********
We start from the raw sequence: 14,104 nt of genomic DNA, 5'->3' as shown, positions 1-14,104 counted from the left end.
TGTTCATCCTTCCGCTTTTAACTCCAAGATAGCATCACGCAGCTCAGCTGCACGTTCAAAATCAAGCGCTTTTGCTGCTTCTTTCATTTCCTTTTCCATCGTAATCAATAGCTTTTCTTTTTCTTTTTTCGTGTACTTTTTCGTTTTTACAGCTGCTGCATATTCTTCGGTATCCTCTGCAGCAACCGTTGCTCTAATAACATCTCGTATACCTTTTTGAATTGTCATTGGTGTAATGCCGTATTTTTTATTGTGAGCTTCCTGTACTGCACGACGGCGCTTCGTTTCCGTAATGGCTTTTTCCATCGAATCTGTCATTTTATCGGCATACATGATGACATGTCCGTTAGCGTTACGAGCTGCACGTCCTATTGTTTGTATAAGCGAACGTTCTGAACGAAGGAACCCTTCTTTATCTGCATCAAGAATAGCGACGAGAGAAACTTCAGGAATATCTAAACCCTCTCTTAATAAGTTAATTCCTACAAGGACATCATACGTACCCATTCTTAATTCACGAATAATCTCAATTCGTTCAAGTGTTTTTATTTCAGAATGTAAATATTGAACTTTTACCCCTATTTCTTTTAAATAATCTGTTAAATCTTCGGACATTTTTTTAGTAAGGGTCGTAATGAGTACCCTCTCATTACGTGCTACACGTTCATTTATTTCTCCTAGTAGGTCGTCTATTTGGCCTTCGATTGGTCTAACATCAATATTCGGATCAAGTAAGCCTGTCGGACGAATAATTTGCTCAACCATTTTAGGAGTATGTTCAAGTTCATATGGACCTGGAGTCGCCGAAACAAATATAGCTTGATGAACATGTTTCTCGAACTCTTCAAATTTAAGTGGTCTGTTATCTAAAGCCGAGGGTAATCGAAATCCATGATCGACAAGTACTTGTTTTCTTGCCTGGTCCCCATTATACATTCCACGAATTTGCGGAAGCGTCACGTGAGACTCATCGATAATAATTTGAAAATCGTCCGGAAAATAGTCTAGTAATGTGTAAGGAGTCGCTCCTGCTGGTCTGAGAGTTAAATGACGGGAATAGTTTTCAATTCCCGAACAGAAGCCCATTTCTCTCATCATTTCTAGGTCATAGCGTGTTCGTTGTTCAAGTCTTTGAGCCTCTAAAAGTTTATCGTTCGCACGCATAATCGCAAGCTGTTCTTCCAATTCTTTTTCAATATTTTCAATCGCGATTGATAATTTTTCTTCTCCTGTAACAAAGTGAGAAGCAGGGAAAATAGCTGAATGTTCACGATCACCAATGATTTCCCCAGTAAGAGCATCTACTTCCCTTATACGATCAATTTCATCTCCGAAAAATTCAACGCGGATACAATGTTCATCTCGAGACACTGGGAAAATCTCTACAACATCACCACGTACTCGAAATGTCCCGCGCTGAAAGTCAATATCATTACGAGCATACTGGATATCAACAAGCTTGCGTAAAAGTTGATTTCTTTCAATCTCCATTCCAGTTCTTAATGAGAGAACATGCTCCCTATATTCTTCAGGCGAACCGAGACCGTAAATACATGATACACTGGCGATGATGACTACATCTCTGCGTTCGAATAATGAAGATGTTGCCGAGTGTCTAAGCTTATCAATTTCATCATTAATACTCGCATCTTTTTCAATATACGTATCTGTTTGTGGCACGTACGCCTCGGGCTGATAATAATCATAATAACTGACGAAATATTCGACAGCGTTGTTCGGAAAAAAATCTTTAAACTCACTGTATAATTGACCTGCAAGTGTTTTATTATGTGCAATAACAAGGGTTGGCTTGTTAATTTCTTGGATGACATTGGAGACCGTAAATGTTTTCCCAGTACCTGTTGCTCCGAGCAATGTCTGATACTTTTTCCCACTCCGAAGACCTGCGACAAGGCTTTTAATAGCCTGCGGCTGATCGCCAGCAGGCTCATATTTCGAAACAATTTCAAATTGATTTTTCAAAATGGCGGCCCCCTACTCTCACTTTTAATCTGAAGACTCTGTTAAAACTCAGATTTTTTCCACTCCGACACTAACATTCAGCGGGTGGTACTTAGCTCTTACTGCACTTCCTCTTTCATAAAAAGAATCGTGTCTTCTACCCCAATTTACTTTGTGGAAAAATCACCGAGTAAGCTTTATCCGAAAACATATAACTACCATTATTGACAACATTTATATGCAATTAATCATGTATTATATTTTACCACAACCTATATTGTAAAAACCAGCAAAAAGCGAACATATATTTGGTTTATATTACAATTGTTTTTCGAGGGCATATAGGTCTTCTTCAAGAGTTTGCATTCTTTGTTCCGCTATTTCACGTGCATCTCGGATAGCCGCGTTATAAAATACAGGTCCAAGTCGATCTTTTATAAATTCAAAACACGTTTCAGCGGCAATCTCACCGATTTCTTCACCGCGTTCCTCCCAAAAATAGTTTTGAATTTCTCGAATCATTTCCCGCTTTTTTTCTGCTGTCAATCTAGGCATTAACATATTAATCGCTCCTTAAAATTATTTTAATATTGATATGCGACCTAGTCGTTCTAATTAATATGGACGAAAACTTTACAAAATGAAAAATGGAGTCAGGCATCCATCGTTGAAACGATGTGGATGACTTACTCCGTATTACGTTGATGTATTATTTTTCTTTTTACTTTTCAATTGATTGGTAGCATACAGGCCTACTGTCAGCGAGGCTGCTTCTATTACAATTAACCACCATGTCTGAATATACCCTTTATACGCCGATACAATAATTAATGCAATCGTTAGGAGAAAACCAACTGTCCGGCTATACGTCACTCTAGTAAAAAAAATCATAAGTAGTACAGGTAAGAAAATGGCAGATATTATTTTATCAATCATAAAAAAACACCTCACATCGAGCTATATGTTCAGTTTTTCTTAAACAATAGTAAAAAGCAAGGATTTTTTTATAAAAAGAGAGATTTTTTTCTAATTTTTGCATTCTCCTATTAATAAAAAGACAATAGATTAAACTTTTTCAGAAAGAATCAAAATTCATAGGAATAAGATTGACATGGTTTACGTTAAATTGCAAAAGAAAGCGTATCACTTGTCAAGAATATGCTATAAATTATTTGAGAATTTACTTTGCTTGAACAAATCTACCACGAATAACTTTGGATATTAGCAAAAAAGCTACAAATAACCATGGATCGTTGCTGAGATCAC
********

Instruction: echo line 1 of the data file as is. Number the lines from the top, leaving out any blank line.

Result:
We start from the raw sequence: 14,104 nt of genomic DNA, 5'->3' as shown, positions 1-14,104 counted from the left end.